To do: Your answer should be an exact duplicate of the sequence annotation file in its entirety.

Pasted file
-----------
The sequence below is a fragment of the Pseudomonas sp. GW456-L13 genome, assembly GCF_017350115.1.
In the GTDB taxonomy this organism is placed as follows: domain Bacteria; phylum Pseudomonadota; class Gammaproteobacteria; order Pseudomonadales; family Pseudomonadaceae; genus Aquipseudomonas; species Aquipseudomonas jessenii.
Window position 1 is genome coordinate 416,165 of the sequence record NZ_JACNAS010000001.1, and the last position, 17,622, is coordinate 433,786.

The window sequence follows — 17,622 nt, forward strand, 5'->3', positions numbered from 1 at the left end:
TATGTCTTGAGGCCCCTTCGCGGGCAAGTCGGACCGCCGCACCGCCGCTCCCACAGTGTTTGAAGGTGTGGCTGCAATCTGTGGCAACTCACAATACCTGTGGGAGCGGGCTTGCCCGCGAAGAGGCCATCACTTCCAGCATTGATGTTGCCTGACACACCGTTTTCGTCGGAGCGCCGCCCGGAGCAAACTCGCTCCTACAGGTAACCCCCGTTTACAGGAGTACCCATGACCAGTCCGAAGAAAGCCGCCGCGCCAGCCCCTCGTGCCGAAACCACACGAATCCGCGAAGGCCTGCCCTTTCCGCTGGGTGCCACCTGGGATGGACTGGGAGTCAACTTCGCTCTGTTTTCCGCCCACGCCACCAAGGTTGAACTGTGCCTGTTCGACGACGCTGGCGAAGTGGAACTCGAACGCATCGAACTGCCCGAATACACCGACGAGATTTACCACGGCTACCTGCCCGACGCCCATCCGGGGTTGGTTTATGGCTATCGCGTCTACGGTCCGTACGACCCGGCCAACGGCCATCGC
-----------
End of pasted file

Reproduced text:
The sequence below is a fragment of the Pseudomonas sp. GW456-L13 genome, assembly GCF_017350115.1.
In the GTDB taxonomy this organism is placed as follows: domain Bacteria; phylum Pseudomonadota; class Gammaproteobacteria; order Pseudomonadales; family Pseudomonadaceae; genus Aquipseudomonas; species Aquipseudomonas jessenii.
Window position 1 is genome coordinate 416,165 of the sequence record NZ_JACNAS010000001.1, and the last position, 17,622, is coordinate 433,786.

The window sequence follows — 17,622 nt, forward strand, 5'->3', positions numbered from 1 at the left end:
TATGTCTTGAGGCCCCTTCGCGGGCAAGTCGGACCGCCGCACCGCCGCTCCCACAGTGTTTGAAGGTGTGGCTGCAATCTGTGGCAACTCACAATACCTGTGGGAGCGGGCTTGCCCGCGAAGAGGCCATCACTTCCAGCATTGATGTTGCCTGACACACCGTTTTCGTCGGAGCGCCGCCCGGAGCAAACTCGCTCCTACAGGTAACCCCCGTTTACAGGAGTACCCATGACCAGTCCGAAGAAAGCCGCCGCGCCAGCCCCTCGTGCCGAAACCACACGAATCCGCGAAGGCCTGCCCTTTCCGCTGGGTGCCACCTGGGATGGACTGGGAGTCAACTTCGCTCTGTTTTCCGCCCACGCCACCAAGGTTGAACTGTGCCTGTTCGACGACGCTGGCGAAGTGGAACTCGAACGCATCGAACTGCCCGAATACACCGACGAGATTTACCACGGCTACCTGCCCGACGCCCATCCGGGGTTGGTTTATGGCTATCGCGTCTACGGTCCGTACGACCCGGCCAACGGCCATCGC